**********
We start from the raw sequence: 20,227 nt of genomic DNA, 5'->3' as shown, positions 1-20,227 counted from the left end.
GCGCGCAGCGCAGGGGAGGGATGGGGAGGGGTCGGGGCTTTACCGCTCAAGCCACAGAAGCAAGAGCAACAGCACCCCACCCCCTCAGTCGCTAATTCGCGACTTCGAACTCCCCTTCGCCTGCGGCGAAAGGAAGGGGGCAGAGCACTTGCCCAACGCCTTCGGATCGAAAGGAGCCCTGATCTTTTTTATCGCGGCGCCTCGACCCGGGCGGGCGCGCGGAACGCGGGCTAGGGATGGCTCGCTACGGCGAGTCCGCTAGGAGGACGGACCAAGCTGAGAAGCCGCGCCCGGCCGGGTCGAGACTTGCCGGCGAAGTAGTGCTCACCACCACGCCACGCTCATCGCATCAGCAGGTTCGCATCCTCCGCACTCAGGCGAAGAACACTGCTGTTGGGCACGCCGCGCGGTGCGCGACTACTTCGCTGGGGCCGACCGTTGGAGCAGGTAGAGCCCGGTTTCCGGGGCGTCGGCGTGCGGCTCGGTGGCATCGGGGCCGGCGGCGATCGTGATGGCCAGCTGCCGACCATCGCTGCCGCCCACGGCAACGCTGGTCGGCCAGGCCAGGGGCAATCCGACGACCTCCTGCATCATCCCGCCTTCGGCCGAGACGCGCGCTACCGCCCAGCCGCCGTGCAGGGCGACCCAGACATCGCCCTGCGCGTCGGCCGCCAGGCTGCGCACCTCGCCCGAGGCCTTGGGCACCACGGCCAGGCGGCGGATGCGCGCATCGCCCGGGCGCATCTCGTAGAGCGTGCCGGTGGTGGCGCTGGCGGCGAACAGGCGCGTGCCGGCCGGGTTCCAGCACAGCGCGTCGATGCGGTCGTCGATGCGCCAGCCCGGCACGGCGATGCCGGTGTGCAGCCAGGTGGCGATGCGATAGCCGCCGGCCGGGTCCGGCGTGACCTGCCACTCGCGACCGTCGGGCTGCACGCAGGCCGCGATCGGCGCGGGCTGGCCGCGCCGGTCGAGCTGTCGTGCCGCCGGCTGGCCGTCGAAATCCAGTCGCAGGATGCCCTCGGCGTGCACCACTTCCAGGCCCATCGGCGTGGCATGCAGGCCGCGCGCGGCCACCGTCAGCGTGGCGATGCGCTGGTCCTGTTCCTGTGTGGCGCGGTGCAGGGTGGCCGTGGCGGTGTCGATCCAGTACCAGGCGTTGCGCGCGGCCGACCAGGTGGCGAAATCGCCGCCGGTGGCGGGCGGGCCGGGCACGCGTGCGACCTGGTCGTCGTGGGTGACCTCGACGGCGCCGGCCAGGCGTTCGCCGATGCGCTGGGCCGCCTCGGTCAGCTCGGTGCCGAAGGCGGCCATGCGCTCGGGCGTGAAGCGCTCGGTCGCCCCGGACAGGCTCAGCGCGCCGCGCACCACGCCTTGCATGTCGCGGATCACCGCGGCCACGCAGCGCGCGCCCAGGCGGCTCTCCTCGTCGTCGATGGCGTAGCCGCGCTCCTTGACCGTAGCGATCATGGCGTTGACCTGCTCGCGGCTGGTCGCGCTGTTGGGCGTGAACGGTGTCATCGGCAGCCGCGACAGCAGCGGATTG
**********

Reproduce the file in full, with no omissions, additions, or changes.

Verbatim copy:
We start from the raw sequence: 20,227 nt of genomic DNA, 5'->3' as shown, positions 1-20,227 counted from the left end.
GCGCGCAGCGCAGGGGAGGGATGGGGAGGGGTCGGGGCTTTACCGCTCAAGCCACAGAAGCAAGAGCAACAGCACCCCACCCCCTCAGTCGCTAATTCGCGACTTCGAACTCCCCTTCGCCTGCGGCGAAAGGAAGGGGGCAGAGCACTTGCCCAACGCCTTCGGATCGAAAGGAGCCCTGATCTTTTTTATCGCGGCGCCTCGACCCGGGCGGGCGCGCGGAACGCGGGCTAGGGATGGCTCGCTACGGCGAGTCCGCTAGGAGGACGGACCAAGCTGAGAAGCCGCGCCCGGCCGGGTCGAGACTTGCCGGCGAAGTAGTGCTCACCACCACGCCACGCTCATCGCATCAGCAGGTTCGCATCCTCCGCACTCAGGCGAAGAACACTGCTGTTGGGCACGCCGCGCGGTGCGCGACTACTTCGCTGGGGCCGACCGTTGGAGCAGGTAGAGCCCGGTTTCCGGGGCGTCGGCGTGCGGCTCGGTGGCATCGGGGCCGGCGGCGATCGTGATGGCCAGCTGCCGACCATCGCTGCCGCCCACGGCAACGCTGGTCGGCCAGGCCAGGGGCAATCCGACGACCTCCTGCATCATCCCGCCTTCGGCCGAGACGCGCGCTACCGCCCAGCCGCCGTGCAGGGCGACCCAGACATCGCCCTGCGCGTCGGCCGCCAGGCTGCGCACCTCGCCCGAGGCCTTGGGCACCACGGCCAGGCGGCGGATGCGCGCATCGCCCGGGCGCATCTCGTAGAGCGTGCCGGTGGTGGCGCTGGCGGCGAACAGGCGCGTGCCGGCCGGGTTCCAGCACAGCGCGTCGATGCGGTCGTCGATGCGCCAGCCCGGCACGGCGATGCCGGTGTGCAGCCAGGTGGCGATGCGATAGCCGCCGGCCGGGTCCGGCGTGACCTGCCACTCGCGACCGTCGGGCTGCACGCAGGCCGCGATCGGCGCGGGCTGGCCGCGCCGGTCGAGCTGTCGTGCCGCCGGCTGGCCGTCGAAATCCAGTCGCAGGATGCCCTCGGCGTGCACCACTTCCAGGCCCATCGGCGTGGCATGCAGGCCGCGCGCGGCCACCGTCAGCGTGGCGATGCGCTGGTCCTGTTCCTGTGTGGCGCGGTGCAGGGTGGCCGTGGCGGTGTCGATCCAGTACCAGGCGTTGCGCGCGGCCGACCAGGTGGCGAAATCGCCGCCGGTGGCGGGCGGGCCGGGCACGCGTGCGACCTGGTCGTCGTGGGTGACCTCGACGGCGCCGGCCAGGCGTTCGCCGATGCGCTGGGCCGCCTCGGTCAGCTCGGTGCCGAAGGCGGCCATGCGCTCGGGCGTGAAGCGCTCGGTCGCCCCGGACAGGCTCAGCGCGCCGCGCACCACGCCTTGCATGTCGCGGATCACCGCGGCCACGCAGCGCGCGCCCAGGCGGCTCTCCTCGTCGTCGATGGCGTAGCCGCGCTCCTTGACCGTAGCGATCATGGCGTTGACCTGCTCGCGGCTGGTCGCGCTGTTGGGCGTGAACGGTGTCATCGGCAGCCGCGACAGCAGCGGATTG